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Light setup and advice


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#1 Joe Sexton

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Posted 04 May 2006 - 01:45 PM

I'm shooting a scene this weekend that will involve a couple of actors staring out a four inch opening in a boarded-up window watching a sunset. The room these characters are in is not supposed to have any power therefore it would be dark. My hope is to have the room under exposed but not black. The light coming through the window to be properly exposed on the actors faces, and the windows completely blown out. The room is 25' by 22' and I'm shooting this on S16 with 7217 stock.
Here's how I'm planning to light this, but I would welcome any suggestions any of you may have. I am going to create a low ambient light throughout the room with a few Chinese lanterns with a 1/4 CTB gel. I'm planning on the ambient light be two stops under key. I'll be gelling the windows with full CTO and positioning a 500w tungsten spotlight outside the window. I will also have two 600w Arris outside the window for additional fill. The spotlight will be aimed directly at the actors. My choice of tungsten lights outside the widow with the gel is so that they cast a gold light on the actors faces much like what the light from a sunset would look like. If I shoot on a sunny day I think I'm about five to six stops over key so the windows should completely blow out, but the weather report says it is going to be mostly cloudy with a few showers, so I don't know what I'm going to be looking at. I figure that I need the windows to be at least three stops over key for them to blow out. If I don't end up with enough natural light I have been entertaining the notion of using a white back drop and lighting that with some Flos. Finally I am going to add a little bit of fog so that we can see the light streaming though the room. I have a standard party for fog machine I can use: will this work or should I rent a professional unit?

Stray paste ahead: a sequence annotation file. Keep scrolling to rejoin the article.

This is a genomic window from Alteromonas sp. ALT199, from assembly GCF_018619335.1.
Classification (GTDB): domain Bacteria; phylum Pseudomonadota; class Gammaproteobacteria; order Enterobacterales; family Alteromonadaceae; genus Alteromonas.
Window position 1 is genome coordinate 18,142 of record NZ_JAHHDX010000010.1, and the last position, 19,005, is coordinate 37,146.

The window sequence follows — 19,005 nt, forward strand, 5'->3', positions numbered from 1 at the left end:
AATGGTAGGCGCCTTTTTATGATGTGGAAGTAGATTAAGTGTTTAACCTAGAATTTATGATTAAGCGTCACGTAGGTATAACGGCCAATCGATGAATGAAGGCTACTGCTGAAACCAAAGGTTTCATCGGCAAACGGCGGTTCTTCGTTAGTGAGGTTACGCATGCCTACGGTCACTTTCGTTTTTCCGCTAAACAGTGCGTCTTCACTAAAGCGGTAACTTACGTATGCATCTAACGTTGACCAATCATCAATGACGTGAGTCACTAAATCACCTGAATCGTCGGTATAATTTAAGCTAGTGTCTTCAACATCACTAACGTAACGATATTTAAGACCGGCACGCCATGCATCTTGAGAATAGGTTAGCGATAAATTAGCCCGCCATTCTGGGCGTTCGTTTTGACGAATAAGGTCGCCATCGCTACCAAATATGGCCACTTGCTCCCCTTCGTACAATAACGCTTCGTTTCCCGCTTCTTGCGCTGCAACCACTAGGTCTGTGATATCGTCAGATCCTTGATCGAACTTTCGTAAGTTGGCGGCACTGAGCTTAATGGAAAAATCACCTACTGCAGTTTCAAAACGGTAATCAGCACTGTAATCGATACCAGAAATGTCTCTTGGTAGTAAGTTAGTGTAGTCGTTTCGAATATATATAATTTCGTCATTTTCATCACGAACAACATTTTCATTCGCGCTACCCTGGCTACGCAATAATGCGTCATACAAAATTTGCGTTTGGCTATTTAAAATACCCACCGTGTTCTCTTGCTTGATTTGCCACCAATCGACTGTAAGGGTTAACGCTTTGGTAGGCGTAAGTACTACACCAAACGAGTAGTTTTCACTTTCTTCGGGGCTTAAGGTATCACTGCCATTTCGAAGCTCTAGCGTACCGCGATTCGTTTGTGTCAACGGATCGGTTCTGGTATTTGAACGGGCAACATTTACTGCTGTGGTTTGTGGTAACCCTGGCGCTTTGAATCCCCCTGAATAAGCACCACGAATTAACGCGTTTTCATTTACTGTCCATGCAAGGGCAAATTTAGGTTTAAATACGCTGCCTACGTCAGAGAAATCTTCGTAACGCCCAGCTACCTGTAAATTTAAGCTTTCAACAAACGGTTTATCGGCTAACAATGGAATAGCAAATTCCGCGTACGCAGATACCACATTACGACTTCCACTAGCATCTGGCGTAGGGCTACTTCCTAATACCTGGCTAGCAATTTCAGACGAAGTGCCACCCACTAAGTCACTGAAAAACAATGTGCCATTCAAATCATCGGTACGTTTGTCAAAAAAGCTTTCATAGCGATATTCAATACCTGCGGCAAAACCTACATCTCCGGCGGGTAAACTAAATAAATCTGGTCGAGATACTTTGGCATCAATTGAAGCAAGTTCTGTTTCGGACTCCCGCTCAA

Anyway I would appreciate any feedback or suggestions that you may have.
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#2 Matt Sandstrom

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Posted 05 May 2006 - 05:52 AM

i'm a little confused. blown out windows doesn't sound like sunset at all to me. anyway if you do want them blown out you need more than three stops over. smooth white objects three stops over will blow out but if you have detail it will most likely show. the easiest way of ensuring that they turn white is to put diffusion outside, or a white curtain that you light to the desired level. if you don't put the diffusion directly on the window you'll have space to shine that 600 next to it onto the faces. but i'm not sure what look you're after by doing that. it sounds like you need to think it through.

/matt
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#3 Joe Sexton

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Posted 05 May 2006 - 10:31 AM

Thanks Matt, I'm sorry I should have been a little bit clearer The reason that the window needs to completely blow out is that the window is boarded but except for a small section. Any time the camera sees the window the camera would theoretically be looking directly in to the sun.
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#4 Matt Sandstrom

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Posted 05 May 2006 - 10:35 AM

in that case i would put it 5 stops over so it blooms a bit.

/matt
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